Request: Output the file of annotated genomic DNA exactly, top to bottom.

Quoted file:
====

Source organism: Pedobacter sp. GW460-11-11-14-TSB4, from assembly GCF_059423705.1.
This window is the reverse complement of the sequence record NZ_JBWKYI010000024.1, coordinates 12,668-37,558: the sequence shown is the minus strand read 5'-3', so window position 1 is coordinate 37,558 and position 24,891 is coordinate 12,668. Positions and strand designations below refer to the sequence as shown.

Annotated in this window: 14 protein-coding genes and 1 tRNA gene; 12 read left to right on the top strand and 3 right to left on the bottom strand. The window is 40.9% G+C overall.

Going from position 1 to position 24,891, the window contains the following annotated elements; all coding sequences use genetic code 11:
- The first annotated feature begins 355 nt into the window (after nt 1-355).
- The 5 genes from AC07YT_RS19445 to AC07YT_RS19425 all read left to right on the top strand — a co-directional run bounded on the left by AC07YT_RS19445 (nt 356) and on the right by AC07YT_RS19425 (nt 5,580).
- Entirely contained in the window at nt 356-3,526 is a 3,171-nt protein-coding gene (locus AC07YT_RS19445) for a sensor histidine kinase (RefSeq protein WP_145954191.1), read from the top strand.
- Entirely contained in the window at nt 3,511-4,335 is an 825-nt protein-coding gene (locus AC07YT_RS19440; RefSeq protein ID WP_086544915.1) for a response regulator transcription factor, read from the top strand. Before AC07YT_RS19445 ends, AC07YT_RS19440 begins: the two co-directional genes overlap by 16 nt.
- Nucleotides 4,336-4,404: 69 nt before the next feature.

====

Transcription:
Source organism: Pedobacter sp. GW460-11-11-14-TSB4, from assembly GCF_059423705.1.
This window is the reverse complement of the sequence record NZ_JBWKYI010000024.1, coordinates 12,668-37,558: the sequence shown is the minus strand read 5'-3', so window position 1 is coordinate 37,558 and position 24,891 is coordinate 12,668. Positions and strand designations below refer to the sequence as shown.

Annotated in this window: 14 protein-coding genes and 1 tRNA gene; 12 read left to right on the top strand and 3 right to left on the bottom strand. The window is 40.9% G+C overall.

Going from position 1 to position 24,891, the window contains the following annotated elements; all coding sequences use genetic code 11:
- The first annotated feature begins 355 nt into the window (after nt 1-355).
- The 5 genes from AC07YT_RS19445 to AC07YT_RS19425 all read left to right on the top strand — a co-directional run bounded on the left by AC07YT_RS19445 (nt 356) and on the right by AC07YT_RS19425 (nt 5,580).
- Entirely contained in the window at nt 356-3,526 is a 3,171-nt protein-coding gene (locus AC07YT_RS19445) for a sensor histidine kinase (RefSeq protein WP_145954191.1), read from the top strand.
- Entirely contained in the window at nt 3,511-4,335 is an 825-nt protein-coding gene (locus AC07YT_RS19440; RefSeq protein ID WP_086544915.1) for a response regulator transcription factor, read from the top strand. Before AC07YT_RS19445 ends, AC07YT_RS19440 begins: the two co-directional genes overlap by 16 nt.
- Nucleotides 4,336-4,404: 69 nt before the next feature.